Halloween Ends is the third and final entry in the new timeline sequel trilogy that has been directed by David Gordon Green, with previous entries being Halloween (2018) and Halloween Kills (2021)- and if you read my reviews of those, you’ll see that my opinion was a lot more favourable than most of the general audience and critics. I think one of the things that those two films did well was that they kind of did away with a lot of the complicated plot lines and mythology that the series has been rooted in. If anything, I felt like those films managed to recapture the original feel (not completely, they failed in a couple of regards, but I thought that the effort was certainly there).
David Gordon Green’s latest entry is supposed to be the last of the franchise, and while the film will end this continuity, if this is the last Halloween film we ever see, I will definitely be surprised.
Normally, this is where I would be describing the plot, however, reviewers are under strict instruction from the production studio to not give away any spoilers and to not talk too much about the plot. I feel personally bound by those rules, which is really annoying.. From the start of this film, once you see the opening sequence, you know that you can’t talk about this film’s plot without giving away most of the film.
Halloween Ends really doesn’t work for me. I think David Gordon Green had a very good idea of where he wanted to end the franchise, but he didn’t really know how to get there. The middle portion of this film is very much all over the place. I get what the writing and direction of the film is, but as a whole, I don’t think it works. The ending of the film is actually really good, I thought that part of the film nailed it.. But the middle of it just ruins all of the good will I had!
I really didn’t think Halloween Ends nailed the scare that it’s going for, and makes some of the mistakes other films in the franchise made.
Pretty much all characters that survived the previous two films have returned, and this one features Jamie Lee Curtis reprising her role as Laurie Strode. While she’s great in the role, once again, Jamie Lee Curtis hasn’t really made this character her own. The writing for this film has failed her miserably, we only get some of what we had from the previous two films right at the end. Again, I get what they were going for in terms of closure of her character arc, but the film only feels half-interested in that. It’s more contemplative with her relationship with her granddaughter, Alison (Andi Matichak). But again, that just feels like it’s repeating themes from the previous films. It’s one of those films where I kept saying ‘Yeah, we get it!’. I did kind of like Alison’s character arc, which I can say is to do with her surviving and getting over trauma, but I don’t think the way they executed it really suited Alison’s character that we had come to know from the previous films.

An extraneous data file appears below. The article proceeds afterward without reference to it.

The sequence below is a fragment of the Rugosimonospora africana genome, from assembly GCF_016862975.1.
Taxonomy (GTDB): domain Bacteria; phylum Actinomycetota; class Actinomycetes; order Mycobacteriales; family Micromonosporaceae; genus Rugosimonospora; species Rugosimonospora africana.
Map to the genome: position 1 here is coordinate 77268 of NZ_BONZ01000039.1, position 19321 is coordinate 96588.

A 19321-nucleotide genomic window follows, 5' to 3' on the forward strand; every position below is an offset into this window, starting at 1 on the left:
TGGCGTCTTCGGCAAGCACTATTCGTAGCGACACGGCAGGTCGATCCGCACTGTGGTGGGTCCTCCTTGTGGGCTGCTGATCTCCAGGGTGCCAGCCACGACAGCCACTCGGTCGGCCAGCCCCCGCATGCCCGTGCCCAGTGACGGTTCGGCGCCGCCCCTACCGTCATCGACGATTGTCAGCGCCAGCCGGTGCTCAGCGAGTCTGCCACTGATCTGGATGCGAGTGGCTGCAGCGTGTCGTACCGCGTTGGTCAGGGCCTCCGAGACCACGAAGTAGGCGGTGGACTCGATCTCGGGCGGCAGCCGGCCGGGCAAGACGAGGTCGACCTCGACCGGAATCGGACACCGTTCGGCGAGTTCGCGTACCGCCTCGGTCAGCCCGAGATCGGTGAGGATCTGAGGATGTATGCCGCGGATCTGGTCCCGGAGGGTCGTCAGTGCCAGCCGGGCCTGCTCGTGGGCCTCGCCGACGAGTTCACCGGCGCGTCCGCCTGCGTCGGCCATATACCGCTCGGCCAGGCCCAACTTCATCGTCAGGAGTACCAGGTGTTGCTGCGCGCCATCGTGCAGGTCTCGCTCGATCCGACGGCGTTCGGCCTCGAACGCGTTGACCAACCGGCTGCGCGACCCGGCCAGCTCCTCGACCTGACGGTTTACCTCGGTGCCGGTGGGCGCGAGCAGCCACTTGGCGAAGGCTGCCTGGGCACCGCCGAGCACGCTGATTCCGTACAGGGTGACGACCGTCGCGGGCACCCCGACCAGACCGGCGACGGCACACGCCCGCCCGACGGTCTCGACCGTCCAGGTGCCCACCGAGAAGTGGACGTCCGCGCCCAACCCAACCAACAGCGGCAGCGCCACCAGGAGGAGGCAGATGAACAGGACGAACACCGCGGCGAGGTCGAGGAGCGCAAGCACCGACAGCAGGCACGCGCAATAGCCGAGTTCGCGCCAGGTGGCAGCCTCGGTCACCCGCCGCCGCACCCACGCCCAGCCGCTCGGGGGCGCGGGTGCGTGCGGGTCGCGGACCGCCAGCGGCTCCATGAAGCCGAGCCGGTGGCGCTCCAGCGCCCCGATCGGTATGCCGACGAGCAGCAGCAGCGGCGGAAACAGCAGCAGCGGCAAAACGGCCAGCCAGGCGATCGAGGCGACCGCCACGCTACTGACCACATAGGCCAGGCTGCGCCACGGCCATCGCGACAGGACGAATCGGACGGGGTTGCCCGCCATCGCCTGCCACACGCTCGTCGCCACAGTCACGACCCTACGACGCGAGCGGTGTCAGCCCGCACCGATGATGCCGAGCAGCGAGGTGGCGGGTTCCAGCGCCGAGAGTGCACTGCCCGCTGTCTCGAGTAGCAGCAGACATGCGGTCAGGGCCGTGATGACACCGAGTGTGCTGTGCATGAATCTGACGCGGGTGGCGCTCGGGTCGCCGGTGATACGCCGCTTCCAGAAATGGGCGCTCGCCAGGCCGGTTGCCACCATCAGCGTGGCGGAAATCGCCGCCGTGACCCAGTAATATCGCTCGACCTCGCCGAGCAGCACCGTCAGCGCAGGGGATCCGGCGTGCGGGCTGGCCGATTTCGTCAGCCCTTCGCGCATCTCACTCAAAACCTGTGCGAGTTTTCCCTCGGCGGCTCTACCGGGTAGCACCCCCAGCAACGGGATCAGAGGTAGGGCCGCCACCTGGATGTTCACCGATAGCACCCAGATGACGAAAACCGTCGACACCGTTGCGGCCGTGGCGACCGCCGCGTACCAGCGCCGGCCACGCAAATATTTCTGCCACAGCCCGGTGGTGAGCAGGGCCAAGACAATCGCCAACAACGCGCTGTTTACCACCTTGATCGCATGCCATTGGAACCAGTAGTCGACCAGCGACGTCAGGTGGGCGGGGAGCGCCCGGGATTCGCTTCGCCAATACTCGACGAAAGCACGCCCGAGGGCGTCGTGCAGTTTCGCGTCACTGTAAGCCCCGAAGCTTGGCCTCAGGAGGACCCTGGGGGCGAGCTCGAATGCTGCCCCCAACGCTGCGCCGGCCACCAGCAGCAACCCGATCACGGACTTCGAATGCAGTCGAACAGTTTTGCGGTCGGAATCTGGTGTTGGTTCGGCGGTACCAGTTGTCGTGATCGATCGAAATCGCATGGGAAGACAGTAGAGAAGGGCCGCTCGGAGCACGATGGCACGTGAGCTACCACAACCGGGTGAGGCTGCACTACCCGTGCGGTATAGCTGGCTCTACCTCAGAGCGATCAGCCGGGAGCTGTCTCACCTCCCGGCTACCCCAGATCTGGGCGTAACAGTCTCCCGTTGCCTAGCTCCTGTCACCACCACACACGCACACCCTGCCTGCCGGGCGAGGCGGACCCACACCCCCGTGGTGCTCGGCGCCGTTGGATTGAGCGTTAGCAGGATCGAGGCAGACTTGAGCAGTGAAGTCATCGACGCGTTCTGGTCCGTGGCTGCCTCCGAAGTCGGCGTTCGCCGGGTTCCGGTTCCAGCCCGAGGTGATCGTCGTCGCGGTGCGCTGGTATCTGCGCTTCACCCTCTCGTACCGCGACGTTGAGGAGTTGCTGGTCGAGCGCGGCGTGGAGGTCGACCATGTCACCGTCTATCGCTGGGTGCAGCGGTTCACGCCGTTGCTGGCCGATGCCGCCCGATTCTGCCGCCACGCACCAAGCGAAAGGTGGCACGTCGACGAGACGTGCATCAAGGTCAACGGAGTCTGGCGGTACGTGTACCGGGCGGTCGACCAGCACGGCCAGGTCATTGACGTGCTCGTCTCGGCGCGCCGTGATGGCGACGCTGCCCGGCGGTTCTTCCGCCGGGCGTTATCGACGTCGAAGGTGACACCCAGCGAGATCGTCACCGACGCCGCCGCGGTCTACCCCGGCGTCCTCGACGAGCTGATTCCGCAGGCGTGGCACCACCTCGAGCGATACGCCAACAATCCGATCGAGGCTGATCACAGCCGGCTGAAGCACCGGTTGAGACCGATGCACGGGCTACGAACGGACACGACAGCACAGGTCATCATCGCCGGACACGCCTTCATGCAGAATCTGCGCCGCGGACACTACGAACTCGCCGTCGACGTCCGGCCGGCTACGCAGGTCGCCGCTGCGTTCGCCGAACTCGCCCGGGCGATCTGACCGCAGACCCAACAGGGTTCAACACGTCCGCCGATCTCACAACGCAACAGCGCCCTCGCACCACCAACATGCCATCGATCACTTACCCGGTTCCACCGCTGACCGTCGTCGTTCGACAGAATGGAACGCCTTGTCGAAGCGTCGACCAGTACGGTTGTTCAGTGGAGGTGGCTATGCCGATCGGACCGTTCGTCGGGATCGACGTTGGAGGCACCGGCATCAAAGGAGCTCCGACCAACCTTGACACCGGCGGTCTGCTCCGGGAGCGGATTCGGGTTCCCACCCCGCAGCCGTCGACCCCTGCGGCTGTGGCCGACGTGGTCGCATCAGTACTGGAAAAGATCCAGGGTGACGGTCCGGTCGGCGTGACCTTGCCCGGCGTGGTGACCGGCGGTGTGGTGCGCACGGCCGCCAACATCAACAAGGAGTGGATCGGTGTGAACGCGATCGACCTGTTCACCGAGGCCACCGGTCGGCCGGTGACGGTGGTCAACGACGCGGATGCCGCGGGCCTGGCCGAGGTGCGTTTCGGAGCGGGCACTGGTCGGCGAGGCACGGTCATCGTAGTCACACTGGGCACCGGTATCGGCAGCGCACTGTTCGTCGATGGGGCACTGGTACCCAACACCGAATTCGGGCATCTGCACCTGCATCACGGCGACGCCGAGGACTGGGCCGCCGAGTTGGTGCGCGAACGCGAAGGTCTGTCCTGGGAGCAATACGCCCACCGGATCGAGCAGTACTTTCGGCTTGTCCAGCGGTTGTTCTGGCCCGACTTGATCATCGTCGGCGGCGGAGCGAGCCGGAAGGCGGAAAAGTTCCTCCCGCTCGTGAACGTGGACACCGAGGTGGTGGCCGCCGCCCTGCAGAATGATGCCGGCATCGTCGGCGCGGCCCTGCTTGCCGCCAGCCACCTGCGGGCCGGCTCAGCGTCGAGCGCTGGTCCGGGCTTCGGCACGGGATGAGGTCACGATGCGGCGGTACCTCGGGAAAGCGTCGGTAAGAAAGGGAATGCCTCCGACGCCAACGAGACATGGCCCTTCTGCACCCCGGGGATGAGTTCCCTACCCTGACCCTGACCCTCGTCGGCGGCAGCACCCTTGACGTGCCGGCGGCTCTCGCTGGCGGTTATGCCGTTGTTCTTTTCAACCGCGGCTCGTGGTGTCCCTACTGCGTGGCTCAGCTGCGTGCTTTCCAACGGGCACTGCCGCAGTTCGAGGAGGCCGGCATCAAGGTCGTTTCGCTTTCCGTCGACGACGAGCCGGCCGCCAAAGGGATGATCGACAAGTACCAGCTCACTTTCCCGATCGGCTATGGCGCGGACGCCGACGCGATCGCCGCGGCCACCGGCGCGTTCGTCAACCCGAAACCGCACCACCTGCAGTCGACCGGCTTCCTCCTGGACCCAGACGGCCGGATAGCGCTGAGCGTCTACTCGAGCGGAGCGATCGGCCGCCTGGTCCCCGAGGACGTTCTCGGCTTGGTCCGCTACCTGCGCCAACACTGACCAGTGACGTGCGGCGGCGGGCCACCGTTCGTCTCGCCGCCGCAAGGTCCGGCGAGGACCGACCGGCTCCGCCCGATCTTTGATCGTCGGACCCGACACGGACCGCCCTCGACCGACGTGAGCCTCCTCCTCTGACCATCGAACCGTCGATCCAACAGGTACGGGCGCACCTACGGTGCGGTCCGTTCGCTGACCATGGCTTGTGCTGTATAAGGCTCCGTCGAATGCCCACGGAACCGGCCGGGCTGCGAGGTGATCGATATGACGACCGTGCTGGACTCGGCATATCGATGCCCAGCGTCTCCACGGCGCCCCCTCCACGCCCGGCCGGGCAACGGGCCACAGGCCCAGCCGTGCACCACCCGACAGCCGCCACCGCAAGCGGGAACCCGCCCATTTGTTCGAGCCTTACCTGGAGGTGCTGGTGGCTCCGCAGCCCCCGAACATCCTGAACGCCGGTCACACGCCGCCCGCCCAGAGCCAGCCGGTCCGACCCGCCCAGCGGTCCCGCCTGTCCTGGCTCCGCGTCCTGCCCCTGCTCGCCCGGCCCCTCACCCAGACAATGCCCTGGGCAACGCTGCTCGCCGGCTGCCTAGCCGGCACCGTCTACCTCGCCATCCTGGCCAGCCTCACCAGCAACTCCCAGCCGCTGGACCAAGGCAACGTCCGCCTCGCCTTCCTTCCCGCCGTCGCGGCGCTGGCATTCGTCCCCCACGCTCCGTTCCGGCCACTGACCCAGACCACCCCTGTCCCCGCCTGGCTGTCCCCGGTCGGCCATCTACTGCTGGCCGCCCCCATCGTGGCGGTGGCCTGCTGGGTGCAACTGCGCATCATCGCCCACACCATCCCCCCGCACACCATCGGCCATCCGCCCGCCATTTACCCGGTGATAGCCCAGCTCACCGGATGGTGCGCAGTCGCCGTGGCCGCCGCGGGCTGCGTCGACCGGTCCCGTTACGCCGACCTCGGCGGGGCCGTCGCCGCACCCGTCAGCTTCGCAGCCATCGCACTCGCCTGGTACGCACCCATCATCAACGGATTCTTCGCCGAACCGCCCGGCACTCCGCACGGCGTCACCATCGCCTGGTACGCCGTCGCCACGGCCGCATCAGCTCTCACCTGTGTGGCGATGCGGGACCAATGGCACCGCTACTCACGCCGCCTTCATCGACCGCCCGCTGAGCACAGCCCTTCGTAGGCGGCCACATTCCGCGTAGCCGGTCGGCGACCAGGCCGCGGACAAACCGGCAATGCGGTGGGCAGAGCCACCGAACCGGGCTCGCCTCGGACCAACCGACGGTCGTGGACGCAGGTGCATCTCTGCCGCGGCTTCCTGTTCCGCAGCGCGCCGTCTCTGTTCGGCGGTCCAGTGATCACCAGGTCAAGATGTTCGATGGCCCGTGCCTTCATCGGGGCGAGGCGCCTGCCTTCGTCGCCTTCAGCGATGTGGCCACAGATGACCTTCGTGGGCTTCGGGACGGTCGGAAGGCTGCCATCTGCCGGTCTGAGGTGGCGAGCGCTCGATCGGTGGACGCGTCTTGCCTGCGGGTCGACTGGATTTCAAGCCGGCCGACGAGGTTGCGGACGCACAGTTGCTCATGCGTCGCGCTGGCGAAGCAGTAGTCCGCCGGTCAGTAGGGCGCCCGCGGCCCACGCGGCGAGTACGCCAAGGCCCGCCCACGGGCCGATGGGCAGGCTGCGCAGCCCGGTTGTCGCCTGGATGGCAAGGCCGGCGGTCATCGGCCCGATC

As for the kills, well, they’re kind of boring and uninventive! There was nothing that really impressed me here. The previous films had some very impressive sequences, particularly the one-shot take in the 2018 film or the fireman stunt in the second one. Gordon Green is actually really good at directing scenes like that, so I don’t see why he’s put less effort in for this one.
I also noticed that the film has quite a shorter running time and doesn’t hit the two hour run mark, which makes me feel like the middle portion of the pilot was sped up to get to the point that we’re all expecting.
The final nail in the coffin for me: it’s predictable! Too predictable. There is nothing about this film that will surprise you in any way. Nothing to do with genre tropes, but you will know every sequence that is coming next, which one of the dumbass characters is dying next (and they’re way more dumb in this film), and exactly what to expect. And as for the theme they’re going for this time, I think it’s an interesting idea, but it’s not well executed in this case- you’ll know what I mean if you go to see it.
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